A better way to celebrate your successes


It seems that when most people successfully complete a project, reach a personal milestone or accomplish something particularly difficult, their natural inclination is to be proud of all the work they performed and to do something nice for themselves. That certainly is what I like to do when I feel I have done particularly good work, and I know I’m not the only one.


And yet, if I pause to think about this reaction, I realize that it is very self-serving. Focusing on how hard I worked and what a good job I did only serves to feed my ego; going out to dinner because of my success means that I am keeping my good fortune to myself.

But our celebrations do not have to be self-serving. What if, instead of boosting our own egos and keeping our successes to ourselves, we responded to our personal victories with humility and generosity?

This is one of the lessons of our Torah portion, Ki Tavo. This parashah begins by describing the ritual of bikkurim, or first fruits. Each year, after the first spring harvest, every farmer from across the land of Israel would come to the Temple in Jerusalem with a basket full of the first fruits of that year’s harvest.

Each one would bring his basket to the priest and make a declaration: “I declare today unto the Lord your God that I came to this land which the Lord had promised to our fathers to give to us .… The Lord brought us out of Egypt with a strong hand and an outstretched arm, and with great awe, and with signs and wonders, and has brought us to this place, and has given to us this land, a land flowing with milk and honey. And now, behold, I have brought the first fruit of the land, which you, Lord, have given to me.” (Deuteronomy 26:3, 8-10)

The wording of this declaration is very interesting. The Hebrew begins and ends with a first-person declaration: “I came to this land ...” and “I have brought the first fruit … which you, Lord, have given to me.”  But the rest of the declaration is recited in the plural: “The Lord brought us out of Egypt … and has brought us to this place, and has given to us this land.”

The farmer, who has worked so hard for a bountiful harvest, is forced to focus not on himself but on the nation he is part of. What is more, the farmer takes virtually no credit for himself in this passage. He does not refer to “my fruit” or “my harvest”; rather, he speaks of the fruit and the land that God has given him.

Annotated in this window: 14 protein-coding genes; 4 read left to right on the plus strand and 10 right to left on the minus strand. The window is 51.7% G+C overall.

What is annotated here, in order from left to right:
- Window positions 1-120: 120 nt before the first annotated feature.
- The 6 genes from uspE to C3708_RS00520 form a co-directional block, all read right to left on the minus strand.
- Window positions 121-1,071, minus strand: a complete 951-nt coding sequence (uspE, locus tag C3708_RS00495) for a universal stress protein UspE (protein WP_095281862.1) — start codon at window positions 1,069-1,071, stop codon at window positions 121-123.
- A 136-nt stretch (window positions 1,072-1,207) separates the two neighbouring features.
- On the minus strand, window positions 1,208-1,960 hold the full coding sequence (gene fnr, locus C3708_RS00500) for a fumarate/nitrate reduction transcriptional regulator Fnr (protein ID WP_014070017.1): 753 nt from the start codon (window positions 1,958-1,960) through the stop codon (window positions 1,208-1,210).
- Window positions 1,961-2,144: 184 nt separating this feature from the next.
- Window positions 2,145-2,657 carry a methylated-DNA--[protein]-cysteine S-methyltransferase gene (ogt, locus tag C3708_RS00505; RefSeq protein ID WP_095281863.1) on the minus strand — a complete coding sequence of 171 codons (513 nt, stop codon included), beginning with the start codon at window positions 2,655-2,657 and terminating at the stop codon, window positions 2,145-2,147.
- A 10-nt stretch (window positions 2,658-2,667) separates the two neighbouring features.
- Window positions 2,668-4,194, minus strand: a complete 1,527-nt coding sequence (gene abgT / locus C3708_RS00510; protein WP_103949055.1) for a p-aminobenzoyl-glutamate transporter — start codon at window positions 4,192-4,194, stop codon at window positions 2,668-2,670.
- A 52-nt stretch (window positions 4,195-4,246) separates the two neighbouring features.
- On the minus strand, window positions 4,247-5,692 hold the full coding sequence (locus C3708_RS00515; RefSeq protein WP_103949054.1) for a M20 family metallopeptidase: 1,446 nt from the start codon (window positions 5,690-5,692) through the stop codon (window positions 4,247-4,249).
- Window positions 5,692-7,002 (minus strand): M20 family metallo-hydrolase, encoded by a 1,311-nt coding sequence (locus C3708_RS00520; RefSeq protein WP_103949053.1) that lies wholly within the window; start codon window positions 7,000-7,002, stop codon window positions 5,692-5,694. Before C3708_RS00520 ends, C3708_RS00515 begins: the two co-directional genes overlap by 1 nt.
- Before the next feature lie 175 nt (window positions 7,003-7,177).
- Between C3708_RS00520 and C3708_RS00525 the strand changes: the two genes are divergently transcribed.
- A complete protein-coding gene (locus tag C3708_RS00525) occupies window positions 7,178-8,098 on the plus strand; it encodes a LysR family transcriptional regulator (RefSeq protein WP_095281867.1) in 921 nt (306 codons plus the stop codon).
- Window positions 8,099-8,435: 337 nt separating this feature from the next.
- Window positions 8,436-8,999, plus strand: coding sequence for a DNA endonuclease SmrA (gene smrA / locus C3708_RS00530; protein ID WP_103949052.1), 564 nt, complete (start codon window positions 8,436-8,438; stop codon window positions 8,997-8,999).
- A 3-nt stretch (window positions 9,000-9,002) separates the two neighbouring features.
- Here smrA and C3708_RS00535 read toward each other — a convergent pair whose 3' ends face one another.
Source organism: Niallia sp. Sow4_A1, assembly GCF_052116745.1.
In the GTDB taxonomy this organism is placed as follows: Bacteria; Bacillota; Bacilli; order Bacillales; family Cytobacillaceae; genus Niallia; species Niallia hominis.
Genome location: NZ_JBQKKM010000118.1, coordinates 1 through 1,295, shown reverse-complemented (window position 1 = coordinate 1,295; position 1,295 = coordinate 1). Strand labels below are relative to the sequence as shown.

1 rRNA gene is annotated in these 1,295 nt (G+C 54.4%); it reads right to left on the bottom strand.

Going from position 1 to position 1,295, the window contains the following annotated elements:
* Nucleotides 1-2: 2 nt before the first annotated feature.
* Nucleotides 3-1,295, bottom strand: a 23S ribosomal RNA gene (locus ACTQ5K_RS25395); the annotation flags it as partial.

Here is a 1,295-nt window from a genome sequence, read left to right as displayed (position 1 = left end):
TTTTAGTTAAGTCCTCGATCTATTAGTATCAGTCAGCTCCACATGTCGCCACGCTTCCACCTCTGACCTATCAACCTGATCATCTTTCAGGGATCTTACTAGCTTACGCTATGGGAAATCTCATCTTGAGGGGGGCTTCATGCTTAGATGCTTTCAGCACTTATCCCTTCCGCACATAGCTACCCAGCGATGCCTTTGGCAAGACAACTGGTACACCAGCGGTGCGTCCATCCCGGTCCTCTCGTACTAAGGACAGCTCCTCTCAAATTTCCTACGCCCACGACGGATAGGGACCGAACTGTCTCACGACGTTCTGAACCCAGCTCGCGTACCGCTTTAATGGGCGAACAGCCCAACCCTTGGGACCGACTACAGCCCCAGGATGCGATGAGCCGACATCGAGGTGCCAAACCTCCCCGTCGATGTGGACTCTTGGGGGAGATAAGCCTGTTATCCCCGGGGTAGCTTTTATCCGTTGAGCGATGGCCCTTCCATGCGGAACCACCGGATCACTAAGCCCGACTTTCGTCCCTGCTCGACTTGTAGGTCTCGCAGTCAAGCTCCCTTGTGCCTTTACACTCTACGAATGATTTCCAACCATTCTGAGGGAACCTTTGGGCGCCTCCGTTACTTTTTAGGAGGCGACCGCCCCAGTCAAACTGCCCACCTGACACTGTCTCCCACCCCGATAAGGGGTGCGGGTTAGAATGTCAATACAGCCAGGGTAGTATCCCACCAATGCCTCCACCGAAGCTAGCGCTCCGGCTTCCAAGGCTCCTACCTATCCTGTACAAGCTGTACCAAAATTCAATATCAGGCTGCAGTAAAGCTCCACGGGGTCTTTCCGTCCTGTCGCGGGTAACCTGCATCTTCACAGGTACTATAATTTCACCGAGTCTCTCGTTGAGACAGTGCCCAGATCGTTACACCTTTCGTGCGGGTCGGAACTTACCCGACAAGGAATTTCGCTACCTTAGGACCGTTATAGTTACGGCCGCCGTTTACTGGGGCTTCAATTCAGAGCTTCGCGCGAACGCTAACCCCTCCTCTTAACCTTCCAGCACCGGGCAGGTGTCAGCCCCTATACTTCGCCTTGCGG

After making this declaration, the bikkurim ritual concludes with the farmer leaving the first fruits with the priests as an offering to God, after which the farmer is commanded to “rejoice in all the good that the Lord your God has given to you and to your household – you, and the Levite, and the stranger who is within your midst” (Deuteronomy 26:11). In other words, the farmers are commanded to share their harvest with the Levites and the strangers, people who do not own land and therefore do not have a harvest of their own.

It’s easy to think that what we find in this parashah is merely an outdated agricultural ritual that applied only in times when the Temple stood. However, what we find here is so much more. It is a guide to how one should celebrate when one enjoys a success. It is a reminder that our individual successes are only possible because we are part of a community, that the things we accomplish only come about because of the gifts we have been given, and that our celebrations are only complete if we rejoice by sharing what we have accomplished with those who do not have the same opportunities.

As we prepare to begin a new year, let us commit ourselves to embodying the lessons of Ki Tavo. The next time you enjoy a success, try to acknowledge and thank all the people who helped you along the way; instead of using your success as an excuse to treat yourself, use it as a reason to share joy with others.

By celebrating our accomplishments with humility and generosity, we will come a little closer to the vision that our parashah offers of a society filled with joy and blessings.

RACHEL ZERIN is a rabbi at Temple Emanu-El, in Providence.